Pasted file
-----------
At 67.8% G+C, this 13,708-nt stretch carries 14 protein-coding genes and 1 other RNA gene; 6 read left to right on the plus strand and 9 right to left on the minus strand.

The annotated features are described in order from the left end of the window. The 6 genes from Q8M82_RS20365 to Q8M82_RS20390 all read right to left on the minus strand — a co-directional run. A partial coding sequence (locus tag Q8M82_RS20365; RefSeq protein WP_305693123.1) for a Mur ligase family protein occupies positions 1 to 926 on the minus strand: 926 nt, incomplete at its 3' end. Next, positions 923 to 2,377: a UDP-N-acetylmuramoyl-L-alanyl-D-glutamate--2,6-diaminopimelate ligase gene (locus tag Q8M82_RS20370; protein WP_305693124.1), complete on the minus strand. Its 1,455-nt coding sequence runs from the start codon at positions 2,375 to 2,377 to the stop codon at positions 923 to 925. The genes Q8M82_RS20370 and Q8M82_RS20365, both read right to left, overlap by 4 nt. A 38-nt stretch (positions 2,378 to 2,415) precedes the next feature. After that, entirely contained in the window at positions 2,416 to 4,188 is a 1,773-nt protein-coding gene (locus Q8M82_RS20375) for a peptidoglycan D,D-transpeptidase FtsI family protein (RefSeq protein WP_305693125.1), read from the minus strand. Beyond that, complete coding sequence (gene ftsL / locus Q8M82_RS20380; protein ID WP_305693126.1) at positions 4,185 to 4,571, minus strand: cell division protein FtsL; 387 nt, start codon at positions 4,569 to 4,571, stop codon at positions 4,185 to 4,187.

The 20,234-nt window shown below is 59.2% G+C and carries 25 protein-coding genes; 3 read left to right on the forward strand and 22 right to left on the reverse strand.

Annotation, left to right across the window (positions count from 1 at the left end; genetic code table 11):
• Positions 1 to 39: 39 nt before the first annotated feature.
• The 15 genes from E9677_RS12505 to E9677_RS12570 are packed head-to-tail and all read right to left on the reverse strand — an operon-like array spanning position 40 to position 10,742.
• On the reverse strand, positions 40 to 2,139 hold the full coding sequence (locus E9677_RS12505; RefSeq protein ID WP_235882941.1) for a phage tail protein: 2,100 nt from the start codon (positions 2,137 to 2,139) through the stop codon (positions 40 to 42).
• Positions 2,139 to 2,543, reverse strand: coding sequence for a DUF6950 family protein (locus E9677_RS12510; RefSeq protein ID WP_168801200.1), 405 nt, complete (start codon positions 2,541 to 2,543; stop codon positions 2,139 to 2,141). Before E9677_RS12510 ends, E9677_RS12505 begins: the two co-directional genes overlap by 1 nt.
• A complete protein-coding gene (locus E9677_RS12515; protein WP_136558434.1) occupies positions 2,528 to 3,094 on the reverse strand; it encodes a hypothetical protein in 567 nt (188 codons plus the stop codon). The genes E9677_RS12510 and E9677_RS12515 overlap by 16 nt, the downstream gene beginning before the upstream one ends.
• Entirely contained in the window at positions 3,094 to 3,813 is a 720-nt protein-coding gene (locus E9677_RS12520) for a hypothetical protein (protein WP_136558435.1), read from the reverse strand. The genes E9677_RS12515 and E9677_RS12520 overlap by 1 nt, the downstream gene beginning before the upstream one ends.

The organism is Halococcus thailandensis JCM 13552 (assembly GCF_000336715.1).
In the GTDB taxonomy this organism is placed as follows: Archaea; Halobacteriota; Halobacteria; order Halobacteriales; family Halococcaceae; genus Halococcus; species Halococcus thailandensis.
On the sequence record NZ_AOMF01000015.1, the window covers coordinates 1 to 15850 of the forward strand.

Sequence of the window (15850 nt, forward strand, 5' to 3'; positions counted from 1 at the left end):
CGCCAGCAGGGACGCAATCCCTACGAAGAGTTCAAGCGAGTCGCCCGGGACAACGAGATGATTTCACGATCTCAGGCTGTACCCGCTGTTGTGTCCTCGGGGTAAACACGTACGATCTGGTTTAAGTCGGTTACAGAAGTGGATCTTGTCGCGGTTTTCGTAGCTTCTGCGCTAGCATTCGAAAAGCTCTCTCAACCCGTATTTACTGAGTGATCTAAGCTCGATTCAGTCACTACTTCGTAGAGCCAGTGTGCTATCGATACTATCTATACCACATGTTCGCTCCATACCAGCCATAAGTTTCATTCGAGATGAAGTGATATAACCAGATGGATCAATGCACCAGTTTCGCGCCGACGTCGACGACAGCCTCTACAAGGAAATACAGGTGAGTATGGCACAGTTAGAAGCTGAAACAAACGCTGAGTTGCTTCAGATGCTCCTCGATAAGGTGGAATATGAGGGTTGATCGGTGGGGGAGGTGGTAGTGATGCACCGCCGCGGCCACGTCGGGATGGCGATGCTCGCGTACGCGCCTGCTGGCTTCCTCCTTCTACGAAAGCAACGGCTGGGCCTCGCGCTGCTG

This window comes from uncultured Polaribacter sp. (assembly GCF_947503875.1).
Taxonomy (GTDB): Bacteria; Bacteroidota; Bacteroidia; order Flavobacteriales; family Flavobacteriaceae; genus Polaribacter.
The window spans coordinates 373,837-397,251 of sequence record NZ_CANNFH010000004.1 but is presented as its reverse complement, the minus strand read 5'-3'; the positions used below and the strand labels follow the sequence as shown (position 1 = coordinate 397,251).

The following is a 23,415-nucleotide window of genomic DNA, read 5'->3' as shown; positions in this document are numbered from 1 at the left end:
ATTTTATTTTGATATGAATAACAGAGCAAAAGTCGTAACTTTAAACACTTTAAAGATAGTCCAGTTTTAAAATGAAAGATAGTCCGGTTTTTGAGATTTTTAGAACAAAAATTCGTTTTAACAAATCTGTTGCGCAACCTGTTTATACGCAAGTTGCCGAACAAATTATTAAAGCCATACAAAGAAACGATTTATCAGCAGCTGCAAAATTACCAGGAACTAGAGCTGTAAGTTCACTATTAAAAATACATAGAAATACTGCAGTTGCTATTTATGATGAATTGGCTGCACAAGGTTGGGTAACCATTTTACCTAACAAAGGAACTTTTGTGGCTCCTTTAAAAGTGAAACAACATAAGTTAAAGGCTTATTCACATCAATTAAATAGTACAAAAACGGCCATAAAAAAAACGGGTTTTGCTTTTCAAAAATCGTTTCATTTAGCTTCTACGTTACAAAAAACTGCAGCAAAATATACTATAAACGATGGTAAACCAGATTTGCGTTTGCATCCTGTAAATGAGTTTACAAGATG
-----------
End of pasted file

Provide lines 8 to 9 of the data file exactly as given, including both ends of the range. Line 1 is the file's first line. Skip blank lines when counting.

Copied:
• Positions 2,139 to 2,543, reverse strand: coding sequence for a DUF6950 family protein (locus E9677_RS12510; RefSeq protein ID WP_168801200.1), 405 nt, complete (start codon positions 2,541 to 2,543; stop codon positions 2,139 to 2,141). Before E9677_RS12510 ends, E9677_RS12505 begins: the two co-directional genes overlap by 1 nt.
• A complete protein-coding gene (locus E9677_RS12515; protein WP_136558434.1) occupies positions 2,528 to 3,094 on the reverse strand; it encodes a hypothetical protein in 567 nt (188 codons plus the stop codon). The genes E9677_RS12510 and E9677_RS12515 overlap by 16 nt, the downstream gene beginning before the upstream one ends.